Outside of work, Tim has no shortage of hobbies to occupy his free time. Whether it’s kayaking down the Chicago River, vacationing in Las Vegas, or taking a trip to Duluth, Tim is always up for an adventure as long as it includes his mother, Cindie, and PCA and long-time friend Paul. When not traveling, Tim enjoys participating in a local bowling league, making frequent visits to the Science Museum of Minnesota, and talking afternoon walks with his mother.
As he looks back on his journey thus far, Tim is quick to acknowledge the many people whose guidance and support helped him become the success that he is: his mother, his teachers, his supervisors, and his support staff at Merrick. At the same time, he also acknowledges the part he played in his own success. According to Tim, “The best person to help you is you.” More and more, Tim has come to realize the power of his own words, and is amazed at how far he has come. But the journey is far from over. Tim knows this, but instead of feeling anxiety, he feels calm. Because he knows he will not be traveling alone.
As you know, Merrick, Inc.’s Charity Golf Scramble was originally scheduled for one week from today but was ultimately postponed due to Covid-19. We are pleased to announce that arrangements have been made for the event to take place on Monday, August 17, 2020, at Troy Burne Golf Course.
Please mark this new date on your calendar and look for future updates regarding the event. If you haven’t already, register as a golfer or a sponsor today. The event costs $175 per golfer with sponsorships starting at $100. Thank you for your cooperation.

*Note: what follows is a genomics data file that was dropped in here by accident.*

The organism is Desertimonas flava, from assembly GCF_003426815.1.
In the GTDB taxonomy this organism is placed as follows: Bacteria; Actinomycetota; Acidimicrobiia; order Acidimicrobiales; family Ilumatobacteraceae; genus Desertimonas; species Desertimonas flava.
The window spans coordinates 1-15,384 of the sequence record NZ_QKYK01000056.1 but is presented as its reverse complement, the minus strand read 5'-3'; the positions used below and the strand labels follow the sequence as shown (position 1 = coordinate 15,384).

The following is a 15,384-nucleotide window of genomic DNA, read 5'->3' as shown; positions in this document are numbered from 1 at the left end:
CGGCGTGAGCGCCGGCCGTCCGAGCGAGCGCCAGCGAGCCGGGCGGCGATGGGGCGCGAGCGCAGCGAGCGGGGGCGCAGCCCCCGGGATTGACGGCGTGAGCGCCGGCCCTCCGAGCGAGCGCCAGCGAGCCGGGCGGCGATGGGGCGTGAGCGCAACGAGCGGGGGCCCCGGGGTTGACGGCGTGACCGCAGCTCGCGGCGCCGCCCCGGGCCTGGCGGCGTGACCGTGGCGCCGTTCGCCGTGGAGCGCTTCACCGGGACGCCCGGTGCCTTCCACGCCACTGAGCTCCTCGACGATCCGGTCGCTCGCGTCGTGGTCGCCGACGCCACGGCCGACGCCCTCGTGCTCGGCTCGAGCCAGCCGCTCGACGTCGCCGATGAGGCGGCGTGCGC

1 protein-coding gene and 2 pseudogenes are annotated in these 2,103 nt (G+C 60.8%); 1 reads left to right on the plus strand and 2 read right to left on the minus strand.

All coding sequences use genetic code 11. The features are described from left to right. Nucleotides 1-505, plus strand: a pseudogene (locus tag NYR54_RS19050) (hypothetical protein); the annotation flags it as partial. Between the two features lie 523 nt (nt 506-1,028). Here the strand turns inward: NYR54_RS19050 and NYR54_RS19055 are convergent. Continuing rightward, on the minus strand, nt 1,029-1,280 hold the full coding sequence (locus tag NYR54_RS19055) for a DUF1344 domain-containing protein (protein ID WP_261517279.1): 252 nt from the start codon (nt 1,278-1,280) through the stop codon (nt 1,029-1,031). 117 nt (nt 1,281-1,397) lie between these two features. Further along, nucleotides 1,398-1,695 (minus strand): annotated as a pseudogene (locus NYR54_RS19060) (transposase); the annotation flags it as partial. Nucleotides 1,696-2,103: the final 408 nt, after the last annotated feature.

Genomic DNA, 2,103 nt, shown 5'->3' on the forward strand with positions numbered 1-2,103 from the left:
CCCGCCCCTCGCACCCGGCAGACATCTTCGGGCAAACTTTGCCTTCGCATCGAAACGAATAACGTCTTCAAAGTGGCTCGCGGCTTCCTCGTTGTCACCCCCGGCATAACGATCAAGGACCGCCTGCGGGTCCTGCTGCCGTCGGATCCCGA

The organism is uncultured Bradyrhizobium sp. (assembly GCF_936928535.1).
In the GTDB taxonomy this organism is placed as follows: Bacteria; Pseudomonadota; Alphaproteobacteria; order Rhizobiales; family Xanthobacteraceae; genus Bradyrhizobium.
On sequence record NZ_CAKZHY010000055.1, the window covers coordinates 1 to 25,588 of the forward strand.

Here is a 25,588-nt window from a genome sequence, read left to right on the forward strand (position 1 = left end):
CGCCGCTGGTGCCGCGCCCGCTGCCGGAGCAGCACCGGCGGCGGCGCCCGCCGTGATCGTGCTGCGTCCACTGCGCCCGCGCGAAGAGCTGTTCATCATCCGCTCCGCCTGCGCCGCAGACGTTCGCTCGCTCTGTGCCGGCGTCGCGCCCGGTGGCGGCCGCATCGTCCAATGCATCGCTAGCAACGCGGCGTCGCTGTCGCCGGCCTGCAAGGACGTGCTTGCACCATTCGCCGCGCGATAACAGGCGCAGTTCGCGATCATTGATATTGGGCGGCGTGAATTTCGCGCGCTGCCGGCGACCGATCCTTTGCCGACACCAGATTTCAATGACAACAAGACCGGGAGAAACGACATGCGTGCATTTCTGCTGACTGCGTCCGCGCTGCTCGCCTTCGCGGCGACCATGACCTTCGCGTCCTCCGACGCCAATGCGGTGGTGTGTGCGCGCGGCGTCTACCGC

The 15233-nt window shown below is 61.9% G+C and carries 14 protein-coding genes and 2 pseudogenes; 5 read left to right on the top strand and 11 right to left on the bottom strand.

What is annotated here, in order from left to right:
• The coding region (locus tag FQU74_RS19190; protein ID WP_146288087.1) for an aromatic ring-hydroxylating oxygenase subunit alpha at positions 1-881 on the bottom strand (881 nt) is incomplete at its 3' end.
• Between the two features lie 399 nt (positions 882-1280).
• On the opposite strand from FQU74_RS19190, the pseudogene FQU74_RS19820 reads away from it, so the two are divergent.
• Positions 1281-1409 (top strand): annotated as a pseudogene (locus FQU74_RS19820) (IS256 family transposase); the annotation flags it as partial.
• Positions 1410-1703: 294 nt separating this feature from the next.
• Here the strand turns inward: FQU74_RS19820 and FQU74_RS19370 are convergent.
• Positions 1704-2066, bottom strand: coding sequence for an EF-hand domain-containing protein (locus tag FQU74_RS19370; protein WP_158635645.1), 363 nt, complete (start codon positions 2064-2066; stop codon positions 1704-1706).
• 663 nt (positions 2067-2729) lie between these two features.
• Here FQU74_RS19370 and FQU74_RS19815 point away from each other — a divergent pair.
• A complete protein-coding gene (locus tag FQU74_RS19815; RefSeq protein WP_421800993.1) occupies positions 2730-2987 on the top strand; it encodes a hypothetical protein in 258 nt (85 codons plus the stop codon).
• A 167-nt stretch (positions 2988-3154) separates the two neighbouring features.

During the Corona virus peacetime emergency in 2020, Merrick, Inc., closed its support programs for adults with disabilities. This is a message of encouragement from staff to clients as we await their return to our programs.
Individual golfer and sponsor registration is now open for Merrick’s 25th Annual Charity Golf Scramble on Monday, May 18, 2020, at Troy Burne Golf Club in Hudson, WI. Registration is $175 per golfer. Sponsorship levels range from $100 to $5000. Additional information can be found on our event webpage.
We look forward to seeing you out there on the golf course.
In late 2019, it came to my attention that Arc Minnesota was actively building a coalition of stakeholders to develop a 2020 legislative plan to phase out the commensurate wage regulation, known as 14(c), which permits a special minimum wage. After hearing strong opposition from many stakeholders this plan has been shelved for the time being. Still, there are several efforts at the federal level to eliminate the 14(c) regulation, and the Minnesota Disability Services Division (DSD) is moving forward with its plan to redesign Day Training & Habilitation (DT&H) services and impose a 36-month limit on prevocational services (with a possible 12-month extension) for anyone enrolled after 12/31/20.
It is my view that this DSD plan will eliminate the center-based work option for adults with intellectual or developmental disabilities (I/DD) even if the 14(c) regulation is retained. To explain my reasoning I wrote a document entitled “Smoke & Fire” that is formatted in the style of a 2015 document entitled “Myths & Realities” written by the RTC on Community Living at the University of Minnesota. My hope is that a reader will better understand the issue if explained in a similar format and structure.
Both documents are attached as a pdf to this editorial and I suggest that the reader print both and read the same section of each before moving onto the next section. In this manner, the contrasting views may be clearer to the reader by the time they finish reading the documents.
At Merrick we have more than 200 clients that earned more than $750,000 last year through our 14(c) center-based work option who either can’t or don’t want to work in a competitive integrated work environment. It is my hope that others will strive to convince DHS to reconsider its DT&H redesign plan and proposed limit on prevocational services so that people with I/DD can make meaningful decisions about how to live, work, and interact with the community as promised in the Olmstead Plan.